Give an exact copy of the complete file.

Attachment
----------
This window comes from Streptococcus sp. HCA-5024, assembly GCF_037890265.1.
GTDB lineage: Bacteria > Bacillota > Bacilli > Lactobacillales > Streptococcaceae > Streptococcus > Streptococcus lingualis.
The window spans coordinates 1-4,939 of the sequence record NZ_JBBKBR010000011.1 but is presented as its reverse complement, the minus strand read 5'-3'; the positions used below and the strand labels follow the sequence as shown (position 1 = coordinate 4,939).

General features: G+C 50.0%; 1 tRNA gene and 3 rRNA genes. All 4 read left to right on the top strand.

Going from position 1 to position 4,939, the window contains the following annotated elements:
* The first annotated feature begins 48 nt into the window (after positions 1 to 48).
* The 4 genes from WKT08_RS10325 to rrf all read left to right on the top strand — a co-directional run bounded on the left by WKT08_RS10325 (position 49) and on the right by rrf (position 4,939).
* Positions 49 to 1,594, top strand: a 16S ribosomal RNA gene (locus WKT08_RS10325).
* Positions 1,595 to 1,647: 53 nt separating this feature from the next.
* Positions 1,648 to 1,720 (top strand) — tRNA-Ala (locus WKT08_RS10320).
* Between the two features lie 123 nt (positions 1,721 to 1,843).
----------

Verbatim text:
This window comes from Streptococcus sp. HCA-5024, assembly GCF_037890265.1.
GTDB lineage: Bacteria > Bacillota > Bacilli > Lactobacillales > Streptococcaceae > Streptococcus > Streptococcus lingualis.
The window spans coordinates 1-4,939 of the sequence record NZ_JBBKBR010000011.1 but is presented as its reverse complement, the minus strand read 5'-3'; the positions used below and the strand labels follow the sequence as shown (position 1 = coordinate 4,939).

General features: G+C 50.0%; 1 tRNA gene and 3 rRNA genes. All 4 read left to right on the top strand.

Going from position 1 to position 4,939, the window contains the following annotated elements:
* The first annotated feature begins 48 nt into the window (after positions 1 to 48).
* The 4 genes from WKT08_RS10325 to rrf all read left to right on the top strand — a co-directional run bounded on the left by WKT08_RS10325 (position 49) and on the right by rrf (position 4,939).
* Positions 49 to 1,594, top strand: a 16S ribosomal RNA gene (locus WKT08_RS10325).
* Positions 1,595 to 1,647: 53 nt separating this feature from the next.
* Positions 1,648 to 1,720 (top strand) — tRNA-Ala (locus WKT08_RS10320).
* Between the two features lie 123 nt (positions 1,721 to 1,843).